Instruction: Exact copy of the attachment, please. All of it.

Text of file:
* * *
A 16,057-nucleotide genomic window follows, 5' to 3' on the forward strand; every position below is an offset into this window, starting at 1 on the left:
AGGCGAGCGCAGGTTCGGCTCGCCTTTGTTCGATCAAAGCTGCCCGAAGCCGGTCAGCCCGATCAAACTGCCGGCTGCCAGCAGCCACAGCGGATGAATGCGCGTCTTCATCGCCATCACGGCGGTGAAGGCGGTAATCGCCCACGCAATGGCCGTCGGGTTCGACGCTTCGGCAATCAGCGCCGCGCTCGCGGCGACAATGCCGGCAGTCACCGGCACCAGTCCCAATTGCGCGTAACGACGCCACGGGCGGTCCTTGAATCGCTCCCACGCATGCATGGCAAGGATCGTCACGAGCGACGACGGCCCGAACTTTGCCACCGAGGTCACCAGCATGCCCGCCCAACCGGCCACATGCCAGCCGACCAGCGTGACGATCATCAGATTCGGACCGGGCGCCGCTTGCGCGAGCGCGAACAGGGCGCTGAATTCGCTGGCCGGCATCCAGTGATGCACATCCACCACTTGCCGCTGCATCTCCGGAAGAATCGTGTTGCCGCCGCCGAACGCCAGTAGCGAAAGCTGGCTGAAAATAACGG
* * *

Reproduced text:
A 16,057-nucleotide genomic window follows, 5' to 3' on the forward strand; every position below is an offset into this window, starting at 1 on the left:
AGGCGAGCGCAGGTTCGGCTCGCCTTTGTTCGATCAAAGCTGCCCGAAGCCGGTCAGCCCGATCAAACTGCCGGCTGCCAGCAGCCACAGCGGATGAATGCGCGTCTTCATCGCCATCACGGCGGTGAAGGCGGTAATCGCCCACGCAATGGCCGTCGGGTTCGACGCTTCGGCAATCAGCGCCGCGCTCGCGGCGACAATGCCGGCAGTCACCGGCACCAGTCCCAATTGCGCGTAACGACGCCACGGGCGGTCCTTGAATCGCTCCCACGCATGCATGGCAAGGATCGTCACGAGCGACGACGGCCCGAACTTTGCCACCGAGGTCACCAGCATGCCCGCCCAACCGGCCACATGCCAGCCGACCAGCGTGACGATCATCAGATTCGGACCGGGCGCCGCTTGCGCGAGCGCGAACAGGGCGCTGAATTCGCTGGCCGGCATCCAGTGATGCACATCCACCACTTGCCGCTGCATCTCCGGAAGAATCGTGTTGCCGCCGCCGAACGCCAGTAGCGAAAGCTGGCTGAAAATAACGG